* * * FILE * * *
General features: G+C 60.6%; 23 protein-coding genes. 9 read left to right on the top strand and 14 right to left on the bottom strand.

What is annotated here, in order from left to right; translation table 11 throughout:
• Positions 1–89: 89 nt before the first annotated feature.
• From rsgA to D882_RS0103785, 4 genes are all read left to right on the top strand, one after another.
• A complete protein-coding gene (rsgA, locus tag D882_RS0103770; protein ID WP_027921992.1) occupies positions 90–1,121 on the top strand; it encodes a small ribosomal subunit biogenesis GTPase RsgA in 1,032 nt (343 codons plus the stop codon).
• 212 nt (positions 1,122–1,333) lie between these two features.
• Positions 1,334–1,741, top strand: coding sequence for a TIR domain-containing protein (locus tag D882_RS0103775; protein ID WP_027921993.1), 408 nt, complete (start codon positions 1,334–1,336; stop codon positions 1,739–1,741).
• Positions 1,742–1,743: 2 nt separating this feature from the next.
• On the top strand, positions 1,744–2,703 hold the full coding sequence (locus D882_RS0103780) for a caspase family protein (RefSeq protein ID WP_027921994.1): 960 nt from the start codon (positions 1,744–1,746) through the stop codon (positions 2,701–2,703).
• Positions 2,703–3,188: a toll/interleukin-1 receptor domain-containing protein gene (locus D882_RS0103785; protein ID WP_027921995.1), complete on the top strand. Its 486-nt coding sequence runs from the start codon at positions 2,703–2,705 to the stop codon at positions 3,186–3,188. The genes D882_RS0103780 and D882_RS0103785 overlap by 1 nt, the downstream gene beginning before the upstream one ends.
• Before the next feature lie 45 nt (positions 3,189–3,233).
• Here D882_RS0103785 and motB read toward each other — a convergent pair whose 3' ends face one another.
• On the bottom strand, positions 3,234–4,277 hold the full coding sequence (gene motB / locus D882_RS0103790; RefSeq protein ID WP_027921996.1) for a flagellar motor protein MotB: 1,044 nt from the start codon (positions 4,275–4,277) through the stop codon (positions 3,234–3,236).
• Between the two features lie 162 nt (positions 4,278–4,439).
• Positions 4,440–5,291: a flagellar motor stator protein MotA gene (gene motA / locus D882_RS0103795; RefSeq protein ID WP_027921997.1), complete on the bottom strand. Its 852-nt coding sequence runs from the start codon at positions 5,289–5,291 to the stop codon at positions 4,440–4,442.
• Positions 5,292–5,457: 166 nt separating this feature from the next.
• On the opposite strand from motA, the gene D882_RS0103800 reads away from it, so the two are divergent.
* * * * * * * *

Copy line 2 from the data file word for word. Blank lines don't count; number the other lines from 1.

What is annotated here, in order from left to right; translation table 11 throughout: